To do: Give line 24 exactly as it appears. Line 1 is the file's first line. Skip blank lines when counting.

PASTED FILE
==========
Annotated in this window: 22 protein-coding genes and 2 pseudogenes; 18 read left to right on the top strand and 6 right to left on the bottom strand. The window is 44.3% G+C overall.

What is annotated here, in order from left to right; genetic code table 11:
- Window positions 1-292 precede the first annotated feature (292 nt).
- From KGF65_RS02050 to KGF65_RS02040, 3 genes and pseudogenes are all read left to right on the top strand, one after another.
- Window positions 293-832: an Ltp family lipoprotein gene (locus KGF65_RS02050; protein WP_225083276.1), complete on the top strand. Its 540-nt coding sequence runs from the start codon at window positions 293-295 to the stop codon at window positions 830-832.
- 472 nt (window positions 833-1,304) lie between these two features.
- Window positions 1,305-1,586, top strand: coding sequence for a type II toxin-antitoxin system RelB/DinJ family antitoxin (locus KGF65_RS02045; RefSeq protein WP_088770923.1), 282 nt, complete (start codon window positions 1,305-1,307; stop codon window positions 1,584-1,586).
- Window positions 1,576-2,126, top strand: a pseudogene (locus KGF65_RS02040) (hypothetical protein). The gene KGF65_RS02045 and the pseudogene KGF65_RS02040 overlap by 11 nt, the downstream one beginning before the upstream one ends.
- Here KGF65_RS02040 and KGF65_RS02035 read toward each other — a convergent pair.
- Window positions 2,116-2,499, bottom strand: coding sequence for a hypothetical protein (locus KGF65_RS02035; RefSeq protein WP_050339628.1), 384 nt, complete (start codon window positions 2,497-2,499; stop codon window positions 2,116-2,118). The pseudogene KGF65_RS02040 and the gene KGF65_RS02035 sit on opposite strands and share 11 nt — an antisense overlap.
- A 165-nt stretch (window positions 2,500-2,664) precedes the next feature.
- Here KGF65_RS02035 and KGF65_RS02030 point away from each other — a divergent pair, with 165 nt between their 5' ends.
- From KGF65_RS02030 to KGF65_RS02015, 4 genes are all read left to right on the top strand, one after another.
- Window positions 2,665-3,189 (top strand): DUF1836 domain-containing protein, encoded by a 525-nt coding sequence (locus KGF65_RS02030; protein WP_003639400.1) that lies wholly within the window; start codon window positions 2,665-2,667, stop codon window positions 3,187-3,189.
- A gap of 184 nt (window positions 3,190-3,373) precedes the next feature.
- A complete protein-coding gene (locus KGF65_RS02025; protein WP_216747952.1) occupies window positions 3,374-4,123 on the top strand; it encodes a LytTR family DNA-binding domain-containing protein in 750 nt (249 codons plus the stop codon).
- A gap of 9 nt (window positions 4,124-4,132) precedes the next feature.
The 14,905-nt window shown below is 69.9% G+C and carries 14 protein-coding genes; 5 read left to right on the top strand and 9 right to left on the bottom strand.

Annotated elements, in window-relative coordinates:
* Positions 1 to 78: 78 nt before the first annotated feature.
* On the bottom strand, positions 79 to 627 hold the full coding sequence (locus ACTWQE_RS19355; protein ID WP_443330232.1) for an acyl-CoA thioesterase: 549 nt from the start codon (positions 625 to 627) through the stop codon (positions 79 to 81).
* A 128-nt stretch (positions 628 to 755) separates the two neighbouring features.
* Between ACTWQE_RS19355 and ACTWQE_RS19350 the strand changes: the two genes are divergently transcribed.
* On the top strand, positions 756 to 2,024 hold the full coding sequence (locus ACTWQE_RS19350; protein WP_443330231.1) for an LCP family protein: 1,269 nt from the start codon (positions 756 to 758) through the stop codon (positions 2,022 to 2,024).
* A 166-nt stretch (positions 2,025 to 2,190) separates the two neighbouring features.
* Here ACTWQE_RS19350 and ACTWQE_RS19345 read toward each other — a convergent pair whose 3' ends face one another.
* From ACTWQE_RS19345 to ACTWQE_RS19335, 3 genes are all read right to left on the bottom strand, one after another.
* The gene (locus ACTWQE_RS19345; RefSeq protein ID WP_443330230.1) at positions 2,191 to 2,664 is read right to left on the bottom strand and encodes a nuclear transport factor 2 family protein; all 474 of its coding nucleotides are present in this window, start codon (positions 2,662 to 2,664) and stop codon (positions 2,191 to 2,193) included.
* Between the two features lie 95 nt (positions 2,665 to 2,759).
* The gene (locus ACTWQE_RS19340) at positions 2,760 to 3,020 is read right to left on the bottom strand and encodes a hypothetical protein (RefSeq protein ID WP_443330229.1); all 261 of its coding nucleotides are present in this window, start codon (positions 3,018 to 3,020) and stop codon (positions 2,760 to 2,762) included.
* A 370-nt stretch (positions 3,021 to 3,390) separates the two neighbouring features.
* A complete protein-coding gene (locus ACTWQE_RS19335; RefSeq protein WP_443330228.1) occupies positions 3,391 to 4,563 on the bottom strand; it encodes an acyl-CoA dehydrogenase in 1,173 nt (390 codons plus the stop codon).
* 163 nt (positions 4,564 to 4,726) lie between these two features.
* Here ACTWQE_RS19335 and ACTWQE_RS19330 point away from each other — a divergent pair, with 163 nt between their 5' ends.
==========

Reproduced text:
* On the top strand, positions 756 to 2,024 hold the full coding sequence (locus ACTWQE_RS19350; protein WP_443330231.1) for an LCP family protein: 1,269 nt from the start codon (positions 756 to 758) through the stop codon (positions 2,022 to 2,024).